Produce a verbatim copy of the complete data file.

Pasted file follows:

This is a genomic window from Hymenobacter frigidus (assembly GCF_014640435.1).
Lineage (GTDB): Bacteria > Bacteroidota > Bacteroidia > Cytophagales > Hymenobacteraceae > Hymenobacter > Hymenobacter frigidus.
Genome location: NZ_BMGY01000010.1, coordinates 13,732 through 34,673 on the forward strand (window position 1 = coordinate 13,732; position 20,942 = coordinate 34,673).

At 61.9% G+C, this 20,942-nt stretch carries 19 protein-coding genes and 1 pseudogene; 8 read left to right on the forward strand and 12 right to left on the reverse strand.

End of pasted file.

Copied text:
This is a genomic window from Hymenobacter frigidus (assembly GCF_014640435.1).
Lineage (GTDB): Bacteria > Bacteroidota > Bacteroidia > Cytophagales > Hymenobacteraceae > Hymenobacter > Hymenobacter frigidus.
Genome location: NZ_BMGY01000010.1, coordinates 13,732 through 34,673 on the forward strand (window position 1 = coordinate 13,732; position 20,942 = coordinate 34,673).

At 61.9% G+C, this 20,942-nt stretch carries 19 protein-coding genes and 1 pseudogene; 8 read left to right on the forward strand and 12 right to left on the reverse strand.